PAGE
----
The ‘thinking way of moving’ includes always being aware of breathing and postural alignment, and is especially concerned with engaging the core postural muscles, (the ‘powerhouse’) in the pelvic floor and torso, before any outward movement takes place. Visualisation may be used to connect with a clear and focused intention to guide and assist carefully controlled, flowing movement.
The eight principles of pilates
Pilates has eight basic principles which are the foundations of all the movements. They have been described as:
By learning to relax more deeply you avoid undue tension; it is particularly when muscles are overly tense or straining that you risk injury. However ‘relaxation’ is not the same as ‘blobbing out’ or letting go completely; just as the word ‘comfortable’ has roots meaning ‘with strength’, (forte), in Pilates the secret is to use just the right amount of effort, not too much or too little, in a relaxed, focused and attentive way, adjusting to the needs of the moment.
Friedrich von Schiller, the German poet, philosopher, historian, and playwright said, ‘It is the mind itself which builds the body.’ It is in our mind that our physical movement begins, usually by an unconscious process of imagining the movement we want to make. In Pilates, we learn a kind of re-conditioning of that process, using visualizations that help us to move in ways that are more beneficial to our body’s natural needs for stretching and wholeness. We also practice greater body awareness, becoming able to focus on what each part of the body is doing at any particular time. Like learning to ride a bike, with practice this improved concentration and way of moving can become like second nature, so we don’t need to make such an effort to ‘think about it’ anymore, our body just knows a better way to move.
Pilates slows us down so that we can begin to be more aware of the messages being sent back to our brain through the sensory nerves, what is our spine doing, our feet, arms, neck, head, torso, breath, and so on in detail!, where did they move from, where are they going, etc. It takes practice, and Pilates instruction can seem complex and challenging at first as there are so many things to be aware of, for example: ‘zipping in’, pulling up, breathing out, stretching, relaxing, different parts of the body all at once. However, it can be very worthwhile and satisfying to improve co-ordination, and the ease and control gained can increase confidence and reduce stress in all areas of life.
Pilates works with aligning the body in a way that protects and supports the whole system of the bone structure and internal organs in a healthy way. Lynne Robinson and Gordon Thompson describe succinctly the repercussions of misalignment;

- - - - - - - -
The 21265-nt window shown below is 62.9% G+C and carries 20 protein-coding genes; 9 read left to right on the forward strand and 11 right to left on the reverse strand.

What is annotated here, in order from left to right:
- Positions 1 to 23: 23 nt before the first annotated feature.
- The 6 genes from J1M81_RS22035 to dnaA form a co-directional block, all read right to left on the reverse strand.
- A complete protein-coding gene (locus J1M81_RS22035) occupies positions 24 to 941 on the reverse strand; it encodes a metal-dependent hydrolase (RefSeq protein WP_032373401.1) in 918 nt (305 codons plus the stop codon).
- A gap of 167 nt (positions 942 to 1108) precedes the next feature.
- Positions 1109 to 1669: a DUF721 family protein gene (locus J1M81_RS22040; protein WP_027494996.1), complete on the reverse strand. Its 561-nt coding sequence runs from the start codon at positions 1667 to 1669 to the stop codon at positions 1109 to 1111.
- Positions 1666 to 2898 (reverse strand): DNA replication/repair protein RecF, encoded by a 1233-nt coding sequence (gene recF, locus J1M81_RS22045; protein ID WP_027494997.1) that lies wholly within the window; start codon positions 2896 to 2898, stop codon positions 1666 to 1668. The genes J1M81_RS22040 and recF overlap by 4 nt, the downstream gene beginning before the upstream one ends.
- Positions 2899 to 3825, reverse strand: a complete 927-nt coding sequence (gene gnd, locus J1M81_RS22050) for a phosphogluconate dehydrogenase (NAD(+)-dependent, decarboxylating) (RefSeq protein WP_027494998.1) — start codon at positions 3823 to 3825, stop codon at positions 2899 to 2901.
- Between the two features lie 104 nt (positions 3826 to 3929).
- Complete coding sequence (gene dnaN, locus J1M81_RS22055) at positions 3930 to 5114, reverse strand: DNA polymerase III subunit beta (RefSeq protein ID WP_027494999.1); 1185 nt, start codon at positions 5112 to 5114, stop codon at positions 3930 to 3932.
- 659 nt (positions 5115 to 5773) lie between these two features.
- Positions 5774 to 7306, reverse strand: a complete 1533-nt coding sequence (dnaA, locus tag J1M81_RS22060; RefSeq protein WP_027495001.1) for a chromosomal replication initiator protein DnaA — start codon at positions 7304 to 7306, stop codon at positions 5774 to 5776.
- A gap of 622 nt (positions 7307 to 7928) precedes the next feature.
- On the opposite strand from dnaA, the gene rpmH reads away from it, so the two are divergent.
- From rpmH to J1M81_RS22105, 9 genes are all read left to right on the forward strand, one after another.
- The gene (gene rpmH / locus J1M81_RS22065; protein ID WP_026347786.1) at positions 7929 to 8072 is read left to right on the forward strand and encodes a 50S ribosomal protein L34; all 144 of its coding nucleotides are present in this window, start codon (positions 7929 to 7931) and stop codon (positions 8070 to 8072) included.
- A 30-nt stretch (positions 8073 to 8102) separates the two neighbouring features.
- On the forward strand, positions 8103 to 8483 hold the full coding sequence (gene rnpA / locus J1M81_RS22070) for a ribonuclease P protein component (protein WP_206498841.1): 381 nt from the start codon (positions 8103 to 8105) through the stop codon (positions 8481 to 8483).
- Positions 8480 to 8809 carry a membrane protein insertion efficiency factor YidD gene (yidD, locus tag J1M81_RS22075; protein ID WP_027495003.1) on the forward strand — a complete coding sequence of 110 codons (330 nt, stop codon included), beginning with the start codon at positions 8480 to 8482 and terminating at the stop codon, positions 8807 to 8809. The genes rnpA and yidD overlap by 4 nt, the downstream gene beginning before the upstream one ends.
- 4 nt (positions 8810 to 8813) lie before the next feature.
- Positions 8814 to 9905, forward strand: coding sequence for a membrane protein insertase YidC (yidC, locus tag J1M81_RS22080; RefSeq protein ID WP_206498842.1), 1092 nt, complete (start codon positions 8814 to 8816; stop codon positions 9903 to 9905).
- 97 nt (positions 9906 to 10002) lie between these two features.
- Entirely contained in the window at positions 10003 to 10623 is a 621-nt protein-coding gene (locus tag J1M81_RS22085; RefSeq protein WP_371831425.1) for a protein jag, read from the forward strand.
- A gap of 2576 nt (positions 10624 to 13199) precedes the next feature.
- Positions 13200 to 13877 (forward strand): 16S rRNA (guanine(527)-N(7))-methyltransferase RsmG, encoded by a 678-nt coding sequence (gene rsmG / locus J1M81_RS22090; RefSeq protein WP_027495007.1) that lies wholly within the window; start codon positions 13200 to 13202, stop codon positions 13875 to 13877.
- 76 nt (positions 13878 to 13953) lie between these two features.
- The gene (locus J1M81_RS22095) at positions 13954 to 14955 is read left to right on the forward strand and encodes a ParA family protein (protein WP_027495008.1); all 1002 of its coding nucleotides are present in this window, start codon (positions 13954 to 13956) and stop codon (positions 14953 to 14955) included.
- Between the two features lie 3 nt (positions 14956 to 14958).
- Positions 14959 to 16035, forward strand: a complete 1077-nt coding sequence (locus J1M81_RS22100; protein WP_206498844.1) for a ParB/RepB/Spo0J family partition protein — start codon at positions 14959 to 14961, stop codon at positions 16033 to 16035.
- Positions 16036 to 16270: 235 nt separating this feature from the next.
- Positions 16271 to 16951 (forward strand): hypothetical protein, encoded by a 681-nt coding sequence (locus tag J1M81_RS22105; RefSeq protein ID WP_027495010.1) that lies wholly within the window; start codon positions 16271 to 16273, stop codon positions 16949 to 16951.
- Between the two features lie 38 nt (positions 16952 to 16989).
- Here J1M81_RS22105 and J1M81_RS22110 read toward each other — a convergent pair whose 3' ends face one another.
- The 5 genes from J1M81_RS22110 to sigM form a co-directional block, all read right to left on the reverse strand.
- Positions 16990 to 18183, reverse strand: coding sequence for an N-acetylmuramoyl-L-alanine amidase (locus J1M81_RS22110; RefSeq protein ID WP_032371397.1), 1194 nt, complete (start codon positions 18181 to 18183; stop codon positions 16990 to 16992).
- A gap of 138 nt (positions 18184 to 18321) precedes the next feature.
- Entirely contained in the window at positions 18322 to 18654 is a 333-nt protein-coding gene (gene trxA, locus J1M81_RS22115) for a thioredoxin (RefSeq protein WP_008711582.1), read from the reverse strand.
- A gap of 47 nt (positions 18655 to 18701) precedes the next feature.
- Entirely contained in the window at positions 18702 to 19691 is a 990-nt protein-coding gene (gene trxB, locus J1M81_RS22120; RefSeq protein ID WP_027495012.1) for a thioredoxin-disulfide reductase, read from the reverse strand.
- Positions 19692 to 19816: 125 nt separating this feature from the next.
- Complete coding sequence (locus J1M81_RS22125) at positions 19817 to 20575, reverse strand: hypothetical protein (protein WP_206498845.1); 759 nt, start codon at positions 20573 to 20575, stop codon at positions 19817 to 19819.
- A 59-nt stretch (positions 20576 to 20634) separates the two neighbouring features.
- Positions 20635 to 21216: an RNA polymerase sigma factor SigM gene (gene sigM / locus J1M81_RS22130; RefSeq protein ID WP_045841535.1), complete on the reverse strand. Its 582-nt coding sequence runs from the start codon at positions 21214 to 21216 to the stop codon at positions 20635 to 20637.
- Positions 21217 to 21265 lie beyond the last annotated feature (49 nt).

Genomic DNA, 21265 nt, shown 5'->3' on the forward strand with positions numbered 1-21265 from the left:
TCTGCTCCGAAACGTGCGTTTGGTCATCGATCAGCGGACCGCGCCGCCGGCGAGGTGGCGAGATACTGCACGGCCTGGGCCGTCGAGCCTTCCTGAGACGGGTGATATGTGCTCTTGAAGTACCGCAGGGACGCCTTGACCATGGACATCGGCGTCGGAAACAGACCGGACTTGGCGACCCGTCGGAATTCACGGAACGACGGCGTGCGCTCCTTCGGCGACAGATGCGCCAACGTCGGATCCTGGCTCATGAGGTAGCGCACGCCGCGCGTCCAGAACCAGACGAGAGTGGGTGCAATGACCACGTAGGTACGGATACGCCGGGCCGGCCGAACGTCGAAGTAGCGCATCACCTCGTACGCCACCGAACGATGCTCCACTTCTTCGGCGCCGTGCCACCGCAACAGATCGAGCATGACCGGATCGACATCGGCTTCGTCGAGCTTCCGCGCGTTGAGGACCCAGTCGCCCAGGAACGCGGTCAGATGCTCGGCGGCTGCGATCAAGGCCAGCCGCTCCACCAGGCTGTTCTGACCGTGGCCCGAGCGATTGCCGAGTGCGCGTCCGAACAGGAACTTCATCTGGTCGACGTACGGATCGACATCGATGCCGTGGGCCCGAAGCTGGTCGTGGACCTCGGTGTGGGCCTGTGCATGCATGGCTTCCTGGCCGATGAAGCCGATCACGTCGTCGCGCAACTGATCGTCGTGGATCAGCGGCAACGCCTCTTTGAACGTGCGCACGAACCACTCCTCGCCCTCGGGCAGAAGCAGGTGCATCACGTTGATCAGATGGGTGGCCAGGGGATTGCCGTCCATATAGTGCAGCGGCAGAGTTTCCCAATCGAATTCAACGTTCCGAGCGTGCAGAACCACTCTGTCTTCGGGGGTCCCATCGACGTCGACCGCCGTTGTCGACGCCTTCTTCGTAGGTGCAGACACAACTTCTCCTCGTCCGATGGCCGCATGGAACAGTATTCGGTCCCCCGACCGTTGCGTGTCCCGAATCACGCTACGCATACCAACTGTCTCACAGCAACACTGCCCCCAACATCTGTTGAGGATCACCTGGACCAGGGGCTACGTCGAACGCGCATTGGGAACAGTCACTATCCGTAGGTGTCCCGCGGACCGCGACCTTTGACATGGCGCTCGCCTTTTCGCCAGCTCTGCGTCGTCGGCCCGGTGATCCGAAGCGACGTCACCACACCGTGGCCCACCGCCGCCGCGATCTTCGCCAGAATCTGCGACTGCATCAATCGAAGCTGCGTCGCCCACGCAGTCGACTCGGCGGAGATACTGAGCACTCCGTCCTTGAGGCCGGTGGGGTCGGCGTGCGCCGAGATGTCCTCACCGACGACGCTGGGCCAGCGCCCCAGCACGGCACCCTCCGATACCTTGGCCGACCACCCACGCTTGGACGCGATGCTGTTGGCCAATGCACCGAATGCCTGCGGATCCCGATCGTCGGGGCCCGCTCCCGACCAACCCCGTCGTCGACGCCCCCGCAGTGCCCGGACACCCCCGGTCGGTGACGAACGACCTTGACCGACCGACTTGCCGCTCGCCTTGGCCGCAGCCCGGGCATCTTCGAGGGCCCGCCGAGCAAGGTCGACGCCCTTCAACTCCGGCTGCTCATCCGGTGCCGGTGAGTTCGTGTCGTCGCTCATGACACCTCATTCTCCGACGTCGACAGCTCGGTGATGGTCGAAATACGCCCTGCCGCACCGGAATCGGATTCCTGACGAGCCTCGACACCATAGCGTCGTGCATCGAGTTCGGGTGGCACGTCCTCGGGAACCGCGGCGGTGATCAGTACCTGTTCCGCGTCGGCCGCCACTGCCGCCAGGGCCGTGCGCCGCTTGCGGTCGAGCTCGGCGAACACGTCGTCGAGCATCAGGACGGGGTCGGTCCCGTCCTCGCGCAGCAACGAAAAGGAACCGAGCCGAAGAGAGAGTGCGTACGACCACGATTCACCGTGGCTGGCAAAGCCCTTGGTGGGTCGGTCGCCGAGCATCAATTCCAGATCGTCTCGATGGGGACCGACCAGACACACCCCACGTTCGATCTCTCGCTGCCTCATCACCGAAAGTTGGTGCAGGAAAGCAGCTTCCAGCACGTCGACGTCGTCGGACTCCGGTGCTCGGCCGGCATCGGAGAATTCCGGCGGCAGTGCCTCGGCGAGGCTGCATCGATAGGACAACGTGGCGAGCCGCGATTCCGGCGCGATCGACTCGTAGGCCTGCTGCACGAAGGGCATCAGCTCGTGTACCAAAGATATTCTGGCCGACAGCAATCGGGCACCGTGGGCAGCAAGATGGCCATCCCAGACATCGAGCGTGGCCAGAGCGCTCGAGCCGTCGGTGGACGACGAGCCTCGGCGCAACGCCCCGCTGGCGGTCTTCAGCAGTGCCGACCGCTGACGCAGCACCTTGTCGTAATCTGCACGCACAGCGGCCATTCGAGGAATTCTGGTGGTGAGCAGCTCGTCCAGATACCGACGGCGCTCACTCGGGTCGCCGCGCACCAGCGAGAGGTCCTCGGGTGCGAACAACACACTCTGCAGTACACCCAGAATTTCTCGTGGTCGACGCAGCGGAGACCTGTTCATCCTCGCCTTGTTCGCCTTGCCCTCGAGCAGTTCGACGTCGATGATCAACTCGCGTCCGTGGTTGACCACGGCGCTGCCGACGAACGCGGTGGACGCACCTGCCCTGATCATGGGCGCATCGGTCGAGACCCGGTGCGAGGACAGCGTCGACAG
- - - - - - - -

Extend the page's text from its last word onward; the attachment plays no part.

“The body is a closed system, if one part of it is out of alignment, then the whole structure is altered. Imagine a building with foundations that are uneven. Its stability will obviously be affected. But so too will all the internal workings, the plumbing, the electricity, the plastering, etc. Your general health and well-being are affected by you posture.”
Pilates makes an essential contribution to well-being and appearance by directly addressing healthy posture.
‘Right breathing’ in Pilates involves breathing fully into an expanding chest and laterally expanding ribcage (rather than shallow breathing with the breastbone lifting too high). This is ‘thoracic’ breathing, rather than ‘abdominal’ breathing, as in Pilates the core abdominal muscles are often contracted holding the body’s central stability and strength. The rhythm of the breathing flows naturally, and you prepare to move on the in-breath and make the movement on the out-breath.
“The attainment and maintenance of a uniformly developed body with a sound mind, fully capable of naturally, easily and satisfactorily performing our many and varied daily tasks with spontaneous zest and pleasure.” Joseph Pilates’ definition of physical fitness.
Every movement in Pilates should be unhurried, controlled by relaxed concentration and without excess tension or any jerkiness. Smoothly flowing, allowing the body to relax into movement, releasing trapped emotions along the way and rediscovering the feeling of a fuller range of the body’s kinesthetic possibilities. Opening gently to a relaxed sense of spontaneous freedom.
Joseph Pilates called the abdominal muscles a ‘girdle of strength’. They criss-cross the torso in layers and form natural protection for the spine and internal organs. (In Tai Chi too the center is in the ‘dan-tien’ – just below the navel, at the body’s center of gravity.) ‘Centring’ involves focussing attention in the lower abdominals, the navel and below and drawing them upwards and inwards, towards the spine. This is the starting point for most Pilates exercises, awakening the core postural muscles before any outer movement.
Endurance is increased with practice, as exercises become more familiar to the body and mind, slowly stamina increases, the core postural muscles especially become stronger, and movements that once seemed tiring and difficult will seem easy and like second nature. The attitude of balancing relaxation with effort and concentration in Pilates can also spread out, giving you more stamina in other aspects of your life. Read more on realbuzz.com...
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